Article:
RV Received votes, but were not ranked.
AP AP Poll.[97]
C ESPN/USA Today Coaches Poll.[98]
2010–11 Big East Conference Weekly Rankings
Pre Wk 1 Wk 2 Wk 3 Wk 4 Wk 5 Wk 6 Wk 7 Wk 8 Wk 9 Wk 10 Wk 11 Wk 12 Wk 13 Wk 14 Wk 15 Wk 16 Wk 17 Wk 18 FINAL
Cincinnati AP RV RV RV RV RV 24 25 25 RV RV RV RV 25 RV n/a
C RV RV RV RV 25 RV RV RV RV RV RV
Connecticut AP RV RV RV 7 6 4 4 4 8 10 8 5 6 10 13 14 16 21 9 n/a
C 9 6 4 4 4 9 9 8 5 7 9 12 15 16 19 8 1
DePaul AP n/a
C
Georgetown AP 20 20 16 16 9 15 10 9 13 22 23 21 13 11 9 11 17 22 RV n/a
C 21 21 16 14 10 13 9 9 13 19 23 20 14 11 9 11 17 22 25 RV
Louisville AP RV RV 24 20 RV 22 RV 18 19 23 15 16 16 16 11 14 14 n/a
C RV RV RV RV 21 25 20 23 17 15 19 13 15 16 16 11 14 11 22
Marquette AP RV RV RV RV RV n/a
C RV RV RV RV 20
Notre Dame AP 25 23 24 22 15 14 9 16 15 9 8 8 9 8 4 5 n/a
C RV 23 23 20 15 15 11 16 14 8 7 7 9 7 4 6 14
Pittsburgh AP 5 5 5 3 3 8 6 6 5 5 5 2 4 4 4 4 4 3 4 n/a
C 4 4 5 3 3 8 6 6 5 5 4 2 4 4 4 6 5 3 4 12
Providence AP n/a
C
Rutgers AP n/a
C
St. John's AP RV RV RV RV 23 15 17 18 n/a
C RV 25 15 18 19
Seton Hall AP n/a
C
South Florida AP n/a
C
Syracuse AP 10 10 9 8 8 5 5 5 4 4 3 9 17 12 17 17 12 11 12 n/a
C 13 11 10 7 7 5 5 5 4 4 3 10 17 13 20 20 12 11 14 18
Villanova AP 6 6 7 12 12 10 8 8 7 7 7 8 12 9 15 15 19 RV RV n/a
C 6 7 7 12 12 11 8 8 7 7 7 7 12 10 14 14 19 RV
West Virginia AP RV RV RV RV RV RV RV RV 21 RV 25 25 RV RV RV 20 22 n/a
C RV RV RV RV RV RV RV RV RV RV RV RV RV RV RV RV RV RV

Awards and honorsEdit

Conference awards and teamsEdit

The following individuals received postseason honors after having been chosen by the Big East Conference coaches.

2011 Big East Men's Basketball Individual Awards
Award Recipient(s)
Player of the Year[99] Ben Hansbrough, G., NOTRE DAME
Coach of the Year[99] Mike Brey, NOTRE DAME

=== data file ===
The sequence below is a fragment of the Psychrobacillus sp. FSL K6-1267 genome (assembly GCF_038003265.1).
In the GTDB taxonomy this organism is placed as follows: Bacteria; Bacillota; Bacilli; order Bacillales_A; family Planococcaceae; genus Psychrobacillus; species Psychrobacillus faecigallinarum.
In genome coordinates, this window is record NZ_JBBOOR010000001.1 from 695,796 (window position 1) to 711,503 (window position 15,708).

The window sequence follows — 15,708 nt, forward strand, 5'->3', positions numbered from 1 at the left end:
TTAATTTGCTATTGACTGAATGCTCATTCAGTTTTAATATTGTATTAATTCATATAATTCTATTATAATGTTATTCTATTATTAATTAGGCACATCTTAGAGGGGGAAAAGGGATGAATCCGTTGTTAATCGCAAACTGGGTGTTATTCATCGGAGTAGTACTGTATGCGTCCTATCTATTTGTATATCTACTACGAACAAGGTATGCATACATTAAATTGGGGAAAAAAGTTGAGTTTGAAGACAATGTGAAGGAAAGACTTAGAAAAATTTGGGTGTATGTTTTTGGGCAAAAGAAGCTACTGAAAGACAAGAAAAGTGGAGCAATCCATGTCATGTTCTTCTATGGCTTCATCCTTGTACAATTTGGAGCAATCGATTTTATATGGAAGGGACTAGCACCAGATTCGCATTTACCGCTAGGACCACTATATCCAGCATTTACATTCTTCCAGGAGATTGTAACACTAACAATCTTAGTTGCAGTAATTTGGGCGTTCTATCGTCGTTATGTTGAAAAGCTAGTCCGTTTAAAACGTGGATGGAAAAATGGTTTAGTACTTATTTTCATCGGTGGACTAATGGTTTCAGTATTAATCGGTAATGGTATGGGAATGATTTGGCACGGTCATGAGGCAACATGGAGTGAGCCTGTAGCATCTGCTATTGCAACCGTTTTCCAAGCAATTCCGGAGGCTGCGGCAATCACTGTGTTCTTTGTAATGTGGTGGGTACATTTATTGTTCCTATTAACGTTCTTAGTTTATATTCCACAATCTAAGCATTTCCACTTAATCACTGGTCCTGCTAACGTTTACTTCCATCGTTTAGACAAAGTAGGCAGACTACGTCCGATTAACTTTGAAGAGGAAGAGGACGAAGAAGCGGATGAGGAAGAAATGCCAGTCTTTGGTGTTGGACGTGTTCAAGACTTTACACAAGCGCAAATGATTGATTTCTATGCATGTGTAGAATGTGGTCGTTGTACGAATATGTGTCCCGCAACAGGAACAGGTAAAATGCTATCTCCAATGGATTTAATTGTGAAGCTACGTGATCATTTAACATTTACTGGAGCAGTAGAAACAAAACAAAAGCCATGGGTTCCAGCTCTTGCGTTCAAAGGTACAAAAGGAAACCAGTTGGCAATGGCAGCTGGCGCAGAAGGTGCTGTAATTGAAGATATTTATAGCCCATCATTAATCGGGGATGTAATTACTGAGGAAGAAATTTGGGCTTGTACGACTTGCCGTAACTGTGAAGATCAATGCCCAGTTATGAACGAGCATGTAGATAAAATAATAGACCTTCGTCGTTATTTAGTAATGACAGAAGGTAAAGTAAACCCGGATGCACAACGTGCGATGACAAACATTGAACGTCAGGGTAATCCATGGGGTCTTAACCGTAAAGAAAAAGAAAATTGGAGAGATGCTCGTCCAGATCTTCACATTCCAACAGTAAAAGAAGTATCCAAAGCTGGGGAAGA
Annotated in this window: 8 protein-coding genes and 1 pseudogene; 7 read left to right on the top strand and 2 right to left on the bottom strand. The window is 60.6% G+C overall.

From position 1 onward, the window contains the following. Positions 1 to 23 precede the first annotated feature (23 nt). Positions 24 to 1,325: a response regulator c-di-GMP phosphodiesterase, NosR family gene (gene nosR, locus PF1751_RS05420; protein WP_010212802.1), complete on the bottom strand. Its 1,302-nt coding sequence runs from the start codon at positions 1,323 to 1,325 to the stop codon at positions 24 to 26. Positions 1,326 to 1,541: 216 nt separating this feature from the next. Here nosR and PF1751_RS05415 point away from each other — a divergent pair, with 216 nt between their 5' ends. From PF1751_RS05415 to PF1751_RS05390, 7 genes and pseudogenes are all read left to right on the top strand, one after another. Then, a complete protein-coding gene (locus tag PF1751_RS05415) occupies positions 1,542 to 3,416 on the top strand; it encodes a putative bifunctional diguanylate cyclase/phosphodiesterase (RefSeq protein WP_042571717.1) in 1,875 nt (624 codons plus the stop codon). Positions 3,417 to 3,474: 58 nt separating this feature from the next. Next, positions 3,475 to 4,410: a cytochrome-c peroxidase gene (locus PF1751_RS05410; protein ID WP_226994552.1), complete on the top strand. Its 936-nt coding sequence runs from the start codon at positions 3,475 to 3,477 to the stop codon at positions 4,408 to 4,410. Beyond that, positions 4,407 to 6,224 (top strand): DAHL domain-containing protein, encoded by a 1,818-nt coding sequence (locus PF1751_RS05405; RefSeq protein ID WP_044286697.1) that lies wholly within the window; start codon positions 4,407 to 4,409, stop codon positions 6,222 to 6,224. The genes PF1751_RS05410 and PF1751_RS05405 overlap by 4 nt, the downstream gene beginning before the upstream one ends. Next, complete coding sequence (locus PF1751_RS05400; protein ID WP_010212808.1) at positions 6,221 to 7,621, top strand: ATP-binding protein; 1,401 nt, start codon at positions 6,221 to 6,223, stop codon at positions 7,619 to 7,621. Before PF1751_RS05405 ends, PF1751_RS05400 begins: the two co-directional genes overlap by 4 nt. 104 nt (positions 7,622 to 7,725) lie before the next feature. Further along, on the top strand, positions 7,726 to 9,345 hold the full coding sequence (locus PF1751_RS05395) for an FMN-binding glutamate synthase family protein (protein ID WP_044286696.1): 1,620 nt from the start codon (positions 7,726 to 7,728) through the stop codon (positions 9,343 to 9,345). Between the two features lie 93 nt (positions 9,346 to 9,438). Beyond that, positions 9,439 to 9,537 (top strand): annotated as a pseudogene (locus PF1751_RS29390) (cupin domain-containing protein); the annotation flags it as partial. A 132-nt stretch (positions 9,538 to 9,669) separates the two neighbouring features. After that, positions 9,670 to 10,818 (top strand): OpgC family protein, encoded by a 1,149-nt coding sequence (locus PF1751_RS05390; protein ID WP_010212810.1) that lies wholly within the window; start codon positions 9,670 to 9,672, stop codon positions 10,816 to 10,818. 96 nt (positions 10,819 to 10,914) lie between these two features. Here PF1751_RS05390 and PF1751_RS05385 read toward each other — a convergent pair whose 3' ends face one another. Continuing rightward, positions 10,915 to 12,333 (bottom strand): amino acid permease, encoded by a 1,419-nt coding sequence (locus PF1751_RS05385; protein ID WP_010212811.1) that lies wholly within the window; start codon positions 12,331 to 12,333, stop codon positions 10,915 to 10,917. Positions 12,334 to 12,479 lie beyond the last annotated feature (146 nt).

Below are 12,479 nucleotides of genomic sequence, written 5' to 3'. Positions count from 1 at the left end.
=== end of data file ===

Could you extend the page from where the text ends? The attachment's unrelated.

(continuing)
Defensive Player of the Year[100] Rick Jackson, F., SYRACUSE
Rookie of the Year[99] Cleveland Melvin, F., DePAUL
Scholar-Athlete of the Year[101] Tim Abromaitis, F., NOTRE DAME
Most Improved Player[100] Dwight Hardy, G., ST. JOHN'S
Sixth Man Award[100] Justin Burrell, F., ST. JOHN'S
Sportsmanship Award[100] Brad Wanamaker, G., PITTSBURGH

The Player of the Year, Coach of the Year, Rookie of the Year, and Scholar Athlete of the Year awards were announced on Tuesday, March 8, after the post-game interviews of the first session of the first round of the Big East Tournament. The remainder of the individual awards were announced on Monday, March 7, while the All-Big East Men's Basketball Teams were announced on Sunday, March 6.[100][102] Awardees are chosen by a simple ballot, in which coaches are not allowed to vote for their players or themselves (in the case of the Big East Coach of the Year). Coaches voted for Big East Player of the Year and Rookie of the Year from the first team and all-rookie lists, respectively.[102]

Notre Dame senior guard Ben Hansbrough was named Player of the Year, and head coach Mike Brey was named Coach of the Year, after both leading the Fighting Irish to a surprising second-place finish in the conference regular season, with a record of 14–4.[99] Hansbrough finished the regular season with a team-high 18.5 points per game, and was noted for his all-around quality of play, team leadership, and high efficiency shooting, including .492 field goal shooting, .451 from 3 point range, and .818 at the foul line.[42] Fellow teammate Tim Abromaitis, a senior forward, received the Scholar Athlete of the Year award for the second year in a row, and was only the third player to receive the award in consecutive years.[101]

Defensive Player of the Year Rick Jackson, a senior guard from Syracuse, was chosen for his shot-blocking and rebounding dominance, having led the Big East in both of these statistics during both the conference and non-conference season.[100] This included a leading average of 10.7 rebounds per game, 7.2 defensive rebounds per game, and 2.5 blocks per game.[42]

DePaul freshman forward Cleveland Melvin was named Rookie of the Year, after leading the Blue Demons in scoring, at 14.3 points per game, the highest average for a freshman in the league.[42][99]